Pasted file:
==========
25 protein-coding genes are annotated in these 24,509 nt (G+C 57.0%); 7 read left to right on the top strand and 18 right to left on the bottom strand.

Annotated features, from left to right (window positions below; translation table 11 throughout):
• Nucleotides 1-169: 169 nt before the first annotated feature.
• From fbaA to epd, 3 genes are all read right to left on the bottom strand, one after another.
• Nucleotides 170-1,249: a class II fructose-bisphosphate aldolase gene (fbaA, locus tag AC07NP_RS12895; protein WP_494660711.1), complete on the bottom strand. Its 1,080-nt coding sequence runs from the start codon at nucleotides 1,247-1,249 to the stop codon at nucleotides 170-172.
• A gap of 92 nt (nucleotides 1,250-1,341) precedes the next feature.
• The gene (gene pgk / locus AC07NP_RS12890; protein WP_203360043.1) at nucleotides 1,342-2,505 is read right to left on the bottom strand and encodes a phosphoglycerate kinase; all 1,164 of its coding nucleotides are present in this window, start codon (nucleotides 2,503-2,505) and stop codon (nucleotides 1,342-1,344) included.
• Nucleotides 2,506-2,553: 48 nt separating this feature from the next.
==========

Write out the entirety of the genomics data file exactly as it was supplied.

25 protein-coding genes are annotated in these 24,509 nt (G+C 57.0%); 7 read left to right on the top strand and 18 right to left on the bottom strand.

Annotated features, from left to right (window positions below; translation table 11 throughout):
• Nucleotides 1-169: 169 nt before the first annotated feature.
• From fbaA to epd, 3 genes are all read right to left on the bottom strand, one after another.
• Nucleotides 170-1,249: a class II fructose-bisphosphate aldolase gene (fbaA, locus tag AC07NP_RS12895; protein WP_494660711.1), complete on the bottom strand. Its 1,080-nt coding sequence runs from the start codon at nucleotides 1,247-1,249 to the stop codon at nucleotides 170-172.
• A gap of 92 nt (nucleotides 1,250-1,341) precedes the next feature.
• The gene (gene pgk / locus AC07NP_RS12890; protein WP_203360043.1) at nucleotides 1,342-2,505 is read right to left on the bottom strand and encodes a phosphoglycerate kinase; all 1,164 of its coding nucleotides are present in this window, start codon (nucleotides 2,503-2,505) and stop codon (nucleotides 1,342-1,344) included.
• Nucleotides 2,506-2,553: 48 nt separating this feature from the next.